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If fluoridation was as good as they say it is

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FEBRUARY 1, 2013

Dear Readers:

Breaking News:  Two more communities in the State of Queensland, Australia have rejected water fluoridation despite strong opposition from public health officials.  This week we learned that both the city of Cairns and the Doomadgee Aboriginal Shire Council voted to end fluoridation.  The Cairns City Council made the decision because they correctly felt that fluoridation was "involuntary medication" of the residents.  The Doomadgee Council stated that is was "determined that the addition of fluoride was not in the best interests of the community in the local government area of Doomadgee Aboriginal Shire Council.”  (Doomadgee Aboriginal Shire Council Public Notice, The North West Star, 1/31/13).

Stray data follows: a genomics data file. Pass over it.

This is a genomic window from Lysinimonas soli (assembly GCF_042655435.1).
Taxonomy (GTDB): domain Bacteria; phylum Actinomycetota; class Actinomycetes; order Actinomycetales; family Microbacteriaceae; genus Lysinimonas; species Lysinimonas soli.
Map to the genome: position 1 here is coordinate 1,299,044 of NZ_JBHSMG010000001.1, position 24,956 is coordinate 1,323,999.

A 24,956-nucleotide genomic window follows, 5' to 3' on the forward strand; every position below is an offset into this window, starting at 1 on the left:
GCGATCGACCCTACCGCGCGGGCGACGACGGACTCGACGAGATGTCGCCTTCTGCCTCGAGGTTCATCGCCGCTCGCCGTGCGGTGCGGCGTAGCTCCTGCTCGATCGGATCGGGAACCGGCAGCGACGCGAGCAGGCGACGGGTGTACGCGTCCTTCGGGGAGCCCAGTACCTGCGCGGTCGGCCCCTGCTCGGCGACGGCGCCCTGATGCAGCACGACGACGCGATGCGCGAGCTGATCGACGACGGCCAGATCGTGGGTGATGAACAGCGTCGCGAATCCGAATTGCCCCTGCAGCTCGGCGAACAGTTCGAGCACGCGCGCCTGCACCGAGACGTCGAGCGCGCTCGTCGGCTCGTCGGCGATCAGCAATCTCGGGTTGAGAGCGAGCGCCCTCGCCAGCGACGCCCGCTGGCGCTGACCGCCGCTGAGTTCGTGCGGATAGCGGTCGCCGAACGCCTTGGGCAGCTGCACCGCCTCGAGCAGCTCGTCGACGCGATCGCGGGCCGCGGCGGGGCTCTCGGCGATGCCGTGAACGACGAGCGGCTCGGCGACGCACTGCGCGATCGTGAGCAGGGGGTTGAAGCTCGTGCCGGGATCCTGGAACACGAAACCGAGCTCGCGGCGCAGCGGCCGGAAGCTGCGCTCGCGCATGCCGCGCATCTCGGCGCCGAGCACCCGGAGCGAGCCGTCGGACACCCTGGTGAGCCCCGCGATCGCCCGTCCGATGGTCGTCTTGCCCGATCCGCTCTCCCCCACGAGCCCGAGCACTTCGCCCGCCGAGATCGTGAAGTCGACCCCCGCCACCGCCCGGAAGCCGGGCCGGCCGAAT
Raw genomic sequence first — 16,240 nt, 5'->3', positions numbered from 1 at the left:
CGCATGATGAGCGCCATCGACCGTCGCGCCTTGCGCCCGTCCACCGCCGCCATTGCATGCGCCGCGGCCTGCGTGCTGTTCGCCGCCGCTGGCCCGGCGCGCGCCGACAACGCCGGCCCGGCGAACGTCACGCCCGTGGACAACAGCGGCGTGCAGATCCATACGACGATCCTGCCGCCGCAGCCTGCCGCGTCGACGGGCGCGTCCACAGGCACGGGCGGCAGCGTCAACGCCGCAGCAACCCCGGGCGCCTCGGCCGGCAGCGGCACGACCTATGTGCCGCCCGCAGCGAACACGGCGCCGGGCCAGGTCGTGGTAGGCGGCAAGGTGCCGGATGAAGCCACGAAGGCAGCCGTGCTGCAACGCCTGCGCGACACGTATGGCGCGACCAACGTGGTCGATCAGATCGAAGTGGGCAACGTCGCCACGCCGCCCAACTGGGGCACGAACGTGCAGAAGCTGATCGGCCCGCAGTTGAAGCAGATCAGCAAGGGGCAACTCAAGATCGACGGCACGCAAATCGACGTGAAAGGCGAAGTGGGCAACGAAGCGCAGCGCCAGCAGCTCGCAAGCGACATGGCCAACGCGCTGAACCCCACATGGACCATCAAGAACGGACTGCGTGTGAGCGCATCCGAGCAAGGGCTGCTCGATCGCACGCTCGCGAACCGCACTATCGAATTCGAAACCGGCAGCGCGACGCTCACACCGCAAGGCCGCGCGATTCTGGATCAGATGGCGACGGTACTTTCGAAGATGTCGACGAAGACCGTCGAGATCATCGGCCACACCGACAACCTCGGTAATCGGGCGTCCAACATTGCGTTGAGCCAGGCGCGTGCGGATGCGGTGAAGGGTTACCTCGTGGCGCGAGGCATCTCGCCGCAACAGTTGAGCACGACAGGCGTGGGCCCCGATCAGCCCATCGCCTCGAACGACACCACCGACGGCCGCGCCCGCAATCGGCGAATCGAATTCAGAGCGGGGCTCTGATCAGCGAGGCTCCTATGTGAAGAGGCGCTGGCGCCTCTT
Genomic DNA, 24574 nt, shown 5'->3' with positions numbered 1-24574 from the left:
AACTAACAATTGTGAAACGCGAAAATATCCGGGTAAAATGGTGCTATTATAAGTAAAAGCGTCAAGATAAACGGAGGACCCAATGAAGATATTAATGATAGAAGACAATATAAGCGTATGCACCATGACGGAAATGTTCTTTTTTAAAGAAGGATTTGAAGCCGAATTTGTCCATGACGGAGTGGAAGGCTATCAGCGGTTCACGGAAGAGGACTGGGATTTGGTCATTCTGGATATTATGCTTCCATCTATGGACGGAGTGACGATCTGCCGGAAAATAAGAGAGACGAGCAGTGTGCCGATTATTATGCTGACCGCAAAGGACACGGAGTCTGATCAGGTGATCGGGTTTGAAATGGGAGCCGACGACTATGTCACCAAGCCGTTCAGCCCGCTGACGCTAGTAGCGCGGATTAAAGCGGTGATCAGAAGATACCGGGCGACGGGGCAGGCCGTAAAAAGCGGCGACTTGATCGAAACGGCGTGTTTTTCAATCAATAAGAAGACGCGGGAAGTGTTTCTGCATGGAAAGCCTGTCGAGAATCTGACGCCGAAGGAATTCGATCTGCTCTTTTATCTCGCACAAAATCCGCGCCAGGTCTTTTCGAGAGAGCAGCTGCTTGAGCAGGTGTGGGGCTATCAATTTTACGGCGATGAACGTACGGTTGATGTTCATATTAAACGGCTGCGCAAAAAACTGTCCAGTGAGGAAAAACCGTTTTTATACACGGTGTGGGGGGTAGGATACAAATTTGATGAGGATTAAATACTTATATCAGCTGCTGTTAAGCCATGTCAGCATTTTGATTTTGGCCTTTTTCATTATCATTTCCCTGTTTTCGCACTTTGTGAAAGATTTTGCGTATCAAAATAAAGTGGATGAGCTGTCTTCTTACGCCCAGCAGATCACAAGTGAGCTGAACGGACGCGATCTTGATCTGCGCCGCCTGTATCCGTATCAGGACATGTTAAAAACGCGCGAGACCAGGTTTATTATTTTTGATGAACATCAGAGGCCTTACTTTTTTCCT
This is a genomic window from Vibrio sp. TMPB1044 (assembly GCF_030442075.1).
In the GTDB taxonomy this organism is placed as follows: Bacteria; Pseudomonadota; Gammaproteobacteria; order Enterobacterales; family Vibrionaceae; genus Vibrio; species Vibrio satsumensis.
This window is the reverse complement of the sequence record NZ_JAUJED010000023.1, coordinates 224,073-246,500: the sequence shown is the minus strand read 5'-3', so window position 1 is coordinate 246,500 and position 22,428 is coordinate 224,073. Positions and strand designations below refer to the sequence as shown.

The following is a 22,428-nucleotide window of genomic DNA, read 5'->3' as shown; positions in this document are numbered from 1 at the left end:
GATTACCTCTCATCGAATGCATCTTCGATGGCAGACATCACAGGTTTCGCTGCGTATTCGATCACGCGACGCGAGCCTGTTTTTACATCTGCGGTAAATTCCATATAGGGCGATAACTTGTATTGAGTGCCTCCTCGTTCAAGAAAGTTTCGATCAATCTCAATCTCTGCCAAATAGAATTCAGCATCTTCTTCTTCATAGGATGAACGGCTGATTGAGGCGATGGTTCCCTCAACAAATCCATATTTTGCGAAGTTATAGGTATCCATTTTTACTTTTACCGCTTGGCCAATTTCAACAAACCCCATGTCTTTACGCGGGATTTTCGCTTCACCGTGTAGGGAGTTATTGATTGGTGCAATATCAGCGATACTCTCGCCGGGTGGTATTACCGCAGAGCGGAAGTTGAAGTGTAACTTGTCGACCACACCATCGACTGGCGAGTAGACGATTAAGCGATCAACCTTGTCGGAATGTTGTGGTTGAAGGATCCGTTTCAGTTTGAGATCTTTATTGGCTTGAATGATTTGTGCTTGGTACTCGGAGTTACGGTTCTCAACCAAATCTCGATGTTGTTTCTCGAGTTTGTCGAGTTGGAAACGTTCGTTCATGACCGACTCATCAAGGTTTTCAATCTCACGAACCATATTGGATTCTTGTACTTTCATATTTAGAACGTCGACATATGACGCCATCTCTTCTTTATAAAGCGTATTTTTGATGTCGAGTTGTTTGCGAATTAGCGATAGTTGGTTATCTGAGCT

The Fluoridation Failure

A week ago promoters of fluoridation celebrated the 68th anniversary of the beginning of fluoridation (25th January, 1945) in Grand Rapids, Michigan. Rather than just blindly celebrating this outdated practice promoters would be more convincing if they debated the issue in public with leading scientific opponents of fluoridation like Paul Connett, PhD, Director of the Fluoride Action Network. It has now been 25 days since Dr. William Maas, former director of the Oral Health Division of the CDC, and now spokesperson for the Pew Charitable Trust was challenged to debate Connett, but as of today there has been no word. Meanwhile, Dr. Maas has no problem insulting Dr. Connett in his one-way communications.

Professor Connett today, had this message for Dr. Maas, "Hey, Bill either put up or shut up. If you have the confidence to insult me then you should have the confidence to debate me in public."  

Paul also wrote the following analysis of the fluoridation failure of the past 68 years, with the suggestion that campaigners share this information with local decision-makers and the media by email and by reading it at public hearings: